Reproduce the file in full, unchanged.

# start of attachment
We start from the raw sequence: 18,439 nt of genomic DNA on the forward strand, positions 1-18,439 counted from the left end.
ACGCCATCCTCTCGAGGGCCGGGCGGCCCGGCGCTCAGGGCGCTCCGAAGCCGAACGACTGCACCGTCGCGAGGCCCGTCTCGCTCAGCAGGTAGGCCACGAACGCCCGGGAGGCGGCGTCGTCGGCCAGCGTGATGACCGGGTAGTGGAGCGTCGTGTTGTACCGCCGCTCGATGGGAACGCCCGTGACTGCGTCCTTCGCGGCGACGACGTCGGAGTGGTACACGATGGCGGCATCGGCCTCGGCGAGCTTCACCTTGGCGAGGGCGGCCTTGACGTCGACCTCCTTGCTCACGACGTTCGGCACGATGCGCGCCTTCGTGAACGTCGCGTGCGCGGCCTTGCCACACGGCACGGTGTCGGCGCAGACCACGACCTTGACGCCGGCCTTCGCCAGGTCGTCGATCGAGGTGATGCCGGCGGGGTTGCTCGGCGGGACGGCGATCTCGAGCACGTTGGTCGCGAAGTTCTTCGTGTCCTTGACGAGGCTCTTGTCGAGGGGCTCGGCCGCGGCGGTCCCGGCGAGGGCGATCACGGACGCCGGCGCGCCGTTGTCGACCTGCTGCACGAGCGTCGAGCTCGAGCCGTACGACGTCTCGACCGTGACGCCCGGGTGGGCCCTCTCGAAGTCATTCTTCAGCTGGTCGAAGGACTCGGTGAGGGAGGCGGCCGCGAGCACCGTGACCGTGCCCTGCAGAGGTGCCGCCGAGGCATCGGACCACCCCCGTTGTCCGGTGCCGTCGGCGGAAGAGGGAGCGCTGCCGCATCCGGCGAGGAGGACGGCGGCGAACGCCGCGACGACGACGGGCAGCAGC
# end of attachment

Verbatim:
We start from the raw sequence: 18,439 nt of genomic DNA on the forward strand, positions 1-18,439 counted from the left end.
ACGCCATCCTCTCGAGGGCCGGGCGGCCCGGCGCTCAGGGCGCTCCGAAGCCGAACGACTGCACCGTCGCGAGGCCCGTCTCGCTCAGCAGGTAGGCCACGAACGCCCGGGAGGCGGCGTCGTCGGCCAGCGTGATGACCGGGTAGTGGAGCGTCGTGTTGTACCGCCGCTCGATGGGAACGCCCGTGACTGCGTCCTTCGCGGCGACGACGTCGGAGTGGTACACGATGGCGGCATCGGCCTCGGCGAGCTTCACCTTGGCGAGGGCGGCCTTGACGTCGACCTCCTTGCTCACGACGTTCGGCACGATGCGCGCCTTCGTGAACGTCGCGTGCGCGGCCTTGCCACACGGCACGGTGTCGGCGCAGACCACGACCTTGACGCCGGCCTTCGCCAGGTCGTCGATCGAGGTGATGCCGGCGGGGTTGCTCGGCGGGACGGCGATCTCGAGCACGTTGGTCGCGAAGTTCTTCGTGTCCTTGACGAGGCTCTTGTCGAGGGGCTCGGCCGCGGCGGTCCCGGCGAGGGCGATCACGGACGCCGGCGCGCCGTTGTCGACCTGCTGCACGAGCGTCGAGCTCGAGCCGTACGACGTCTCGACCGTGACGCCCGGGTGGGCCCTCTCGAAGTCATTCTTCAGCTGGTCGAAGGACTCGGTGAGGGAGGCGGCCGCGAGCACCGTGACCGTGCCCTGCAGAGGTGCCGCCGAGGCATCGGACCACCCCCGTTGTCCGGTGCCGTCGGCGGAAGAGGGAGCGCTGCCGCATCCGGCGAGGAGGACGGCGGCGAACGCCGCGACGACGACGGGCAGCAGC